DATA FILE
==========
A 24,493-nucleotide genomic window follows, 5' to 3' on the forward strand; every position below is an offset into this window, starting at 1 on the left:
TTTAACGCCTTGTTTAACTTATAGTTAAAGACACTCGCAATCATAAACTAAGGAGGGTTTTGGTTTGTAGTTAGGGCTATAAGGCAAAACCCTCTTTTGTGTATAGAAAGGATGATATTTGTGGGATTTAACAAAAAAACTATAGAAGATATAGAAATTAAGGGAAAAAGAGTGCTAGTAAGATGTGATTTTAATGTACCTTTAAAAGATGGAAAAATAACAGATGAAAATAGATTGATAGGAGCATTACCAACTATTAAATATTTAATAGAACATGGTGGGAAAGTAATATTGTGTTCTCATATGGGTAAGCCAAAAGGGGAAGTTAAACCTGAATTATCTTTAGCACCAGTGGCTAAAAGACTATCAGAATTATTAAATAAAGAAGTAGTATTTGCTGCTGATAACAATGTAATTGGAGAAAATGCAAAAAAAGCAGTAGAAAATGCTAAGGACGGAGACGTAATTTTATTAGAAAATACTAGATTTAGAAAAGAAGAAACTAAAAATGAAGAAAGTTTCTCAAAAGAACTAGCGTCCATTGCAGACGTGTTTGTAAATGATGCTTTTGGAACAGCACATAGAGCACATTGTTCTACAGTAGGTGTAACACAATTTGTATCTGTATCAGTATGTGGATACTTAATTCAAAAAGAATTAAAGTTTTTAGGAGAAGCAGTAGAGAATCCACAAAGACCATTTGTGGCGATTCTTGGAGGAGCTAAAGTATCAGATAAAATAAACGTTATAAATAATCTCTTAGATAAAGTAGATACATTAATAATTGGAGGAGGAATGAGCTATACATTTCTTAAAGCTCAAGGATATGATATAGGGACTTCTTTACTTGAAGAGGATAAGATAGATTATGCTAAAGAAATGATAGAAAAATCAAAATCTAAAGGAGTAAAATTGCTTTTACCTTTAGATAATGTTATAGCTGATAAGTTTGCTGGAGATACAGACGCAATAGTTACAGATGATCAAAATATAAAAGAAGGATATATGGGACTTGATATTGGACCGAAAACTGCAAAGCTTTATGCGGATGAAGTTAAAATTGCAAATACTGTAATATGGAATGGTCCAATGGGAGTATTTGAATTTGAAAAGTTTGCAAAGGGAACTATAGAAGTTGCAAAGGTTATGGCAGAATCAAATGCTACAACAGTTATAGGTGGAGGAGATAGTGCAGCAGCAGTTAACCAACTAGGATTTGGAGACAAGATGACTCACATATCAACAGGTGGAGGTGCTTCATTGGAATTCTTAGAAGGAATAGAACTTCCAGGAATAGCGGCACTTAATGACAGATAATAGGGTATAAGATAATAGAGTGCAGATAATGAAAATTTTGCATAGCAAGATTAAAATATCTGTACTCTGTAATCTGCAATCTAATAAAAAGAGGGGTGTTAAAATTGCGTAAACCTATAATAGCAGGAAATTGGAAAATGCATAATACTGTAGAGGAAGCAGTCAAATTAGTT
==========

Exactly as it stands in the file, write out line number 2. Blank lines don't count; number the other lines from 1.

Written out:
TTTAACGCCTTGTTTAACTTATAGTTAAAGACACTCGCAATCATAAACTAAGGAGGGTTTTGGTTTGTAGTTAGGGCTATAAGGCAAAACCCTCTTTTGTGTATAGAAAGGATGATATTTGTGGGATTTAACAAAAAAACTATAGAAGATATAGAAATTAAGGGAAAAAGAGTGCTAGTAAGATGTGATTTTAATGTACCTTTAAAAGATGGAAAAATAACAGATGAAAATAGATTGATAGGAGCATTACCAACTATTAAATATTTAATAGAACATGGTGGGAAAGTAATATTGTGTTCTCATATGGGTAAGCCAAAAGGGGAAGTTAAACCTGAATTATCTTTAGCACCAGTGGCTAAAAGACTATCAGAATTATTAAATAAAGAAGTAGTATTTGCTGCTGATAACAATGTAATTGGAGAAAATGCAAAAAAAGCAGTAGAAAATGCTAAGGACGGAGACGTAATTTTATTAGAAAATACTAGATTTAGAAAAGAAGAAACTAAAAATGAAGAAAGTTTCTCAAAAGAACTAGCGTCCATTGCAGACGTGTTTGTAAATGATGCTTTTGGAACAGCACATAGAGCACATTGTTCTACAGTAGGTGTAACACAATTTGTATCTGTATCAGTATGTGGATACTTAATTCAAAAAGAATTAAAGTTTTTAGGAGAAGCAGTAGAGAATCCACAAAGACCATTTGTGGCGATTCTTGGAGGAGCTAAAGTATCAGATAAAATAAACGTTATAAATAATCTCTTAGATAAAGTAGATACATTAATAATTGGAGGAGGAATGAGCTATACATTTCTTAAAGCTCAAGGATATGATATAGGGACTTCTTTACTTGAAGAGGATAAGATAGATTATGCTAAAGAAATGATAGAAAAATCAAAATCTAAAGGAGTAAAATTGCTTTTACCTTTAGATAATGTTATAGCTGATAAGTTTGCTGGAGATACAGACGCAATAGTTACAGATGATCAAAATATAAAAGAAGGATATATGGGACTTGATATTGGACCGAAAACTGCAAAGCTTTATGCGGATGAAGTTAAAATTGCAAATACTGTAATATGGAATGGTCCAATGGGAGTATTTGAATTTGAAAAGTTTGCAAAGGGAACTATAGAAGTTGCAAAGGTTATGGCAGAATCAAATGCTACAACAGTTATAGGTGGAGGAGATAGTGCAGCAGCAGTTAACCAACTAGGATTTGGAGACAAGATGACTCACATATCAACAGGTGGAGGTGCTTCATTGGAATTCTTAGAAGGAATAGAACTTCCAGGAATAGCGGCACTTAATGACAGATAATAGGGTATAAGATAATAGAGTGCAGATAATGAAAATTTTGCATAGCAAGATTAAAATATCTGTACTCTGTAATCTGCAATCTAATAAAAAGAGGGGTGTTAAAATTGCGTAAACCTATAATAGCAGGAAATTGGAAAATGCATAATACTGTAGAGGAAGCAGTCAAATTAGTT